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How to Create a Professional Return to Workforce Resume

by Ellie Williams, studioD

If you’re returning to the workforce after an absence, employers may see your outdated skills or the gaps in your resume before they notice your accomplishments. You need to modify your resume so that it highlights not only your work history but also your life experience, skills and talents.

Tailor Your Qualifications

Take inventory of all of your skills and accomplishments, including academic experience, part-time or freelance work and volunteer experience. Then research the industry to identify what employers are looking for. If you have been away from the workforce for several years, your skills and knowledge may be outdated. Including this information only draws attention to how long you have been out of the game. Compare your qualifications to the current industry standard and omit anything not regularly used in the kind of position you are applying for.

Downplay Your Absence

Deflect attention away from the gaps on your resume by using a functional or skills-based format. Begin your resume with a skills summary, where you showcase three or four skills crucial to the job you are applying for. List several examples illustrating how you used those skills at previous jobs. Do not include specific employers in this section. Either omit references to the employer or use generic descriptions such as multinational corporation or software development company. List your prior jobs after your skills summary, including only job titles, name and location of employers and dates of employment. Do not include job duties for each position.

Describe Your Activities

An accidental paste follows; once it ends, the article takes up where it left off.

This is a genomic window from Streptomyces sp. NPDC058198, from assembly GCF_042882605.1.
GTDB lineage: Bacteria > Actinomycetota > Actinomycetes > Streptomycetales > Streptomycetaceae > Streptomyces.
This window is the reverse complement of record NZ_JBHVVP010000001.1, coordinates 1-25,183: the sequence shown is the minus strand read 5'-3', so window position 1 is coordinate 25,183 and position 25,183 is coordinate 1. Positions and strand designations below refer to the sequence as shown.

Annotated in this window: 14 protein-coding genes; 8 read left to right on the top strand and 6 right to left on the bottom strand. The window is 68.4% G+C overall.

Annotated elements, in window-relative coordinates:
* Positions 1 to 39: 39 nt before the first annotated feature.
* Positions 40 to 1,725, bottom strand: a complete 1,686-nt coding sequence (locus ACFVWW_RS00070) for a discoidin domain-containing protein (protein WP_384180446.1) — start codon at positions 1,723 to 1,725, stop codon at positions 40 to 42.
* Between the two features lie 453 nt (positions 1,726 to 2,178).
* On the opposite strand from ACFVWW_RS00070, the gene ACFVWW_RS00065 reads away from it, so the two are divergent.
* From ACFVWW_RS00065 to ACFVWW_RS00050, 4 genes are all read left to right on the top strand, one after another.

If you held several part-time, temporary or freelance jobs during your absence, create a section to highlight talents such as temporary contractor or freelance consultant. For example, include a section called “Freelance Writer and Editor.” Summarize the kinds of writing and editing projects you specialize in and include a few or your most noteworthy clients or publishing credits. Use the same approach for volunteer work by creating a “Volunteer Experience” section. List positions held, such as treasurer of the parent teacher association or vice president of the local arts council, followed by your job duties. Also mention any relevant classes you took or workshops or seminars you attended, even if they weren’t for college credit.


Don’t directly address your absence on your resume. If you have successfully directed attention toward your qualifications and described how you stayed busy during your time away, they may not notice your unemployment. However, if you point it out, they may see your break as a red flag and you won’t have the opportunity to explain. If you want to address your resume gaps, it is best to do so during the interview, when you can discuss any concerns the employer has.

About the Author

Ellie Williams has been a journalist since 2001. Her work has been recognized by her state's press association and by her local chapter of the Society of Professional Journalists. Williams graduated magna cum laude with a Bachelor of Arts in mass communications and humanities, with minors in French and theater.

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